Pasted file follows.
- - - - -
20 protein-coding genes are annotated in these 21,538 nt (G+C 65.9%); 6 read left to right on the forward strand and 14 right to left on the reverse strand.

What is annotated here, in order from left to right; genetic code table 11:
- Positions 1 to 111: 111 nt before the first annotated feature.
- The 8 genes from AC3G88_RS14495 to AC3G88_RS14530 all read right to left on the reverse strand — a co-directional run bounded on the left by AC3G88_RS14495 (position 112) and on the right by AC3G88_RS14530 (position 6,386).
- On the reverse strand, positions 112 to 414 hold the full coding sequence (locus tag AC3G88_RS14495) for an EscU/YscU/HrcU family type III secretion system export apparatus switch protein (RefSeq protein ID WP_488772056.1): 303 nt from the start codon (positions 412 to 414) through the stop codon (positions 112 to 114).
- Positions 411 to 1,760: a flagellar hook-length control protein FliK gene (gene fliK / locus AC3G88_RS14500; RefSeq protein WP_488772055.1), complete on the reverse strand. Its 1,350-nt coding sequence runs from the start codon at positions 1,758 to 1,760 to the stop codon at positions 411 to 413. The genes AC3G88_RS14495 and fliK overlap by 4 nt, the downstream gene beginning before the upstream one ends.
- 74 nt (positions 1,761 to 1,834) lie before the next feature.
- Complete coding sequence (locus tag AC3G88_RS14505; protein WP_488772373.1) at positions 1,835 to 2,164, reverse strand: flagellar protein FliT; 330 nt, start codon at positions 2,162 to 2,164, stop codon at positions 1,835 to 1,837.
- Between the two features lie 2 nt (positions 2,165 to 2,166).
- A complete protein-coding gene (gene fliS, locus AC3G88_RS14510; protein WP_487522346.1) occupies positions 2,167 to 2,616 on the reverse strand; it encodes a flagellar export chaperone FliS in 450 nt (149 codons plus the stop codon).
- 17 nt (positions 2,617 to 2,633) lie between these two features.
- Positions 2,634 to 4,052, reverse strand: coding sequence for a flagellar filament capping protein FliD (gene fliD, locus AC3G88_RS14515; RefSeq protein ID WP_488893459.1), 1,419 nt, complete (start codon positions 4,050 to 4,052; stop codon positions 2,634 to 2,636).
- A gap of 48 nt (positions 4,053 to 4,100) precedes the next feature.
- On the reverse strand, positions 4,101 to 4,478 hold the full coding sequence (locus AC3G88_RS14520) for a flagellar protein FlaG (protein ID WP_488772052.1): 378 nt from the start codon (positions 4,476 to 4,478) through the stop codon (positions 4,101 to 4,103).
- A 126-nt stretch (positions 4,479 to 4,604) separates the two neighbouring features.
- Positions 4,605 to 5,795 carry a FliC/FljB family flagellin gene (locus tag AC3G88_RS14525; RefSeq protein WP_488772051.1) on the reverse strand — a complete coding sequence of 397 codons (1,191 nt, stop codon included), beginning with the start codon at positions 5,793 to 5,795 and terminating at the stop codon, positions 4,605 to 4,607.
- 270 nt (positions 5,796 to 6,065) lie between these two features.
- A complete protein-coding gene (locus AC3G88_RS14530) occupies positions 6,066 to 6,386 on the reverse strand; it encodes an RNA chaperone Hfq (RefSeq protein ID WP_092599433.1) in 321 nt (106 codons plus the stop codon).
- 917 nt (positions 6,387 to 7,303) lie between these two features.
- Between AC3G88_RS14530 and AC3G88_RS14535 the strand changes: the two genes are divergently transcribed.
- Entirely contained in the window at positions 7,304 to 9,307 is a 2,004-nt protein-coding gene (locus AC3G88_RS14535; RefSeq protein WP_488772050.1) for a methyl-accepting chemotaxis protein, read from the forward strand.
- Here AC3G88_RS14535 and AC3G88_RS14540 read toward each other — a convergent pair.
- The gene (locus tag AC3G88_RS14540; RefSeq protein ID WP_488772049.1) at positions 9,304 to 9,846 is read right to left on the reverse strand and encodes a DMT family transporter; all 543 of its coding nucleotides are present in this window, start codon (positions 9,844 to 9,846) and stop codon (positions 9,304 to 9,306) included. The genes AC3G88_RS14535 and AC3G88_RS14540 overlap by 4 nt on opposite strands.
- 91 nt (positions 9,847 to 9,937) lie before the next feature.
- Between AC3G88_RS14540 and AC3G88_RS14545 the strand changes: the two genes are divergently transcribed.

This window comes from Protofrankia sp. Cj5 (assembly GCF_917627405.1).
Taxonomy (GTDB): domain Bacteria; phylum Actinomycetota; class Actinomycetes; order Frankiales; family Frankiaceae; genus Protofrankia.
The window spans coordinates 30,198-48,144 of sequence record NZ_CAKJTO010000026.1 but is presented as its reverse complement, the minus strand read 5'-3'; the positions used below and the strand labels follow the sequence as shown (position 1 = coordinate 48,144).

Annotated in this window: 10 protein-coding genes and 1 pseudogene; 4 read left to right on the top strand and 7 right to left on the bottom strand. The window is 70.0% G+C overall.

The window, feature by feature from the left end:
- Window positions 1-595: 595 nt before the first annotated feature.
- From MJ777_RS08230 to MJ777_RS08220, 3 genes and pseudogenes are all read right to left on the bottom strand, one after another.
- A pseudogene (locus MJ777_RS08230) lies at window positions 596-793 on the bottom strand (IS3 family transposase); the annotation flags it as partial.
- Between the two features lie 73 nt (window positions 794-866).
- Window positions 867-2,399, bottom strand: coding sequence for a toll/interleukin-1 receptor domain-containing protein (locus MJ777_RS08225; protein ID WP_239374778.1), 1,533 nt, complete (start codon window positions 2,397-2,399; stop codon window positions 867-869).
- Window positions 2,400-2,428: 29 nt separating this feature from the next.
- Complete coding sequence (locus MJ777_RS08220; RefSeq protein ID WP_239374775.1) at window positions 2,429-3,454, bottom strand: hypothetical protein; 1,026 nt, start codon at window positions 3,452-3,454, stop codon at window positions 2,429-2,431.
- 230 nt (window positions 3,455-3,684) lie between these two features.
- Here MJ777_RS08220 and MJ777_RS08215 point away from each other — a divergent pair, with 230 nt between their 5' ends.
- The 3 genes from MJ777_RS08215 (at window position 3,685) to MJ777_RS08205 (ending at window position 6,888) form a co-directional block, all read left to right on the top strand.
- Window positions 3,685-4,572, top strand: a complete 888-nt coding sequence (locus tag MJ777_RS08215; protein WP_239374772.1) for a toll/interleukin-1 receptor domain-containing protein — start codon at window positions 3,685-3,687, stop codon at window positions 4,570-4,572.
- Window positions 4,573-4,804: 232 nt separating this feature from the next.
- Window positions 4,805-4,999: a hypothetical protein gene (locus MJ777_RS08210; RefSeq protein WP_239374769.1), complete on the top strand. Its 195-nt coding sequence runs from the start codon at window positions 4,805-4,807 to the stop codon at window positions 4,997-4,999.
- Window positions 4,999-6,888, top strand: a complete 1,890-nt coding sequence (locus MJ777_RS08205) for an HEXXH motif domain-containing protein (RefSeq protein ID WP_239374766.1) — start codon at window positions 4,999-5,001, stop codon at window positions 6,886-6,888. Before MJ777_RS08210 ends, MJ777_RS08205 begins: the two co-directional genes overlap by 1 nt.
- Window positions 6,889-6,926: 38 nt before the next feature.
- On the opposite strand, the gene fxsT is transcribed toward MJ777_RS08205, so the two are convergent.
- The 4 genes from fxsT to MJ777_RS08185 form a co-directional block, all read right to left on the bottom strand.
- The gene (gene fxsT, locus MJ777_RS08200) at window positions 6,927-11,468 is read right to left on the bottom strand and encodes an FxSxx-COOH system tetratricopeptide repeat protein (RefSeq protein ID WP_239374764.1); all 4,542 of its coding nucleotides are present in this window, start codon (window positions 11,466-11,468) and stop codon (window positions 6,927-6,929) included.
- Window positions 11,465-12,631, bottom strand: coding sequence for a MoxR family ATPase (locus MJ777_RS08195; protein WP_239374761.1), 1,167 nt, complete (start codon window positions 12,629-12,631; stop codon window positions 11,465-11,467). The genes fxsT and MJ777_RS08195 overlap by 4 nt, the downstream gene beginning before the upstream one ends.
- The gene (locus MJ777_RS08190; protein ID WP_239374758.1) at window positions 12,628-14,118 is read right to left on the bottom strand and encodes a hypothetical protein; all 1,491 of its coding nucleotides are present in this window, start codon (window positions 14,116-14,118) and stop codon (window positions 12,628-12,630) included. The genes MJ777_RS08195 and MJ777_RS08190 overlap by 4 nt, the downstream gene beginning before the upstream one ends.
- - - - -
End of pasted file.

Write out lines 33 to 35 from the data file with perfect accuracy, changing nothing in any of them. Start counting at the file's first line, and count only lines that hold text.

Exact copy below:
- A pseudogene (locus MJ777_RS08230) lies at window positions 596-793 on the bottom strand (IS3 family transposase); the annotation flags it as partial.
- Between the two features lie 73 nt (window positions 794-866).
- Window positions 867-2,399, bottom strand: coding sequence for a toll/interleukin-1 receptor domain-containing protein (locus MJ777_RS08225; protein ID WP_239374778.1), 1,533 nt, complete (start codon window positions 2,397-2,399; stop codon window positions 867-869).